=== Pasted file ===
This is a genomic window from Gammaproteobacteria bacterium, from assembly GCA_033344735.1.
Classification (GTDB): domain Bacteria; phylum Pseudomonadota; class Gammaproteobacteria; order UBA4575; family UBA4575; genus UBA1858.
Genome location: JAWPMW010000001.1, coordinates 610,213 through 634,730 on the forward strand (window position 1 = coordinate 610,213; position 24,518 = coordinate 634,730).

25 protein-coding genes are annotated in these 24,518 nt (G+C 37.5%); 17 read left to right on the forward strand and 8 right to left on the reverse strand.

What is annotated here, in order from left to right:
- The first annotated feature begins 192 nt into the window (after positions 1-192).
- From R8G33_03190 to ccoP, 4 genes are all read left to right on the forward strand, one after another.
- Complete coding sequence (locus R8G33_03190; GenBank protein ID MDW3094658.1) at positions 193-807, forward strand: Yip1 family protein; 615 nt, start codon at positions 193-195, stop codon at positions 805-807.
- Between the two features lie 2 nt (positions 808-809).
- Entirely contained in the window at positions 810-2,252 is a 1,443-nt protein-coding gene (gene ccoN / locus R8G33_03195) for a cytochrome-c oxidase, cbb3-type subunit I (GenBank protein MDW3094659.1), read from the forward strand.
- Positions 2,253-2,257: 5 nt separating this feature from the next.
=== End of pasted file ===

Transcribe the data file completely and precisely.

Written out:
This is a genomic window from Gammaproteobacteria bacterium, from assembly GCA_033344735.1.
Classification (GTDB): domain Bacteria; phylum Pseudomonadota; class Gammaproteobacteria; order UBA4575; family UBA4575; genus UBA1858.
Genome location: JAWPMW010000001.1, coordinates 610,213 through 634,730 on the forward strand (window position 1 = coordinate 610,213; position 24,518 = coordinate 634,730).

25 protein-coding genes are annotated in these 24,518 nt (G+C 37.5%); 17 read left to right on the forward strand and 8 right to left on the reverse strand.

What is annotated here, in order from left to right:
- The first annotated feature begins 192 nt into the window (after positions 1-192).
- From R8G33_03190 to ccoP, 4 genes are all read left to right on the forward strand, one after another.
- Complete coding sequence (locus R8G33_03190; GenBank protein ID MDW3094658.1) at positions 193-807, forward strand: Yip1 family protein; 615 nt, start codon at positions 193-195, stop codon at positions 805-807.
- Between the two features lie 2 nt (positions 808-809).
- Entirely contained in the window at positions 810-2,252 is a 1,443-nt protein-coding gene (gene ccoN / locus R8G33_03195) for a cytochrome-c oxidase, cbb3-type subunit I (GenBank protein MDW3094659.1), read from the forward strand.
- Positions 2,253-2,257: 5 nt separating this feature from the next.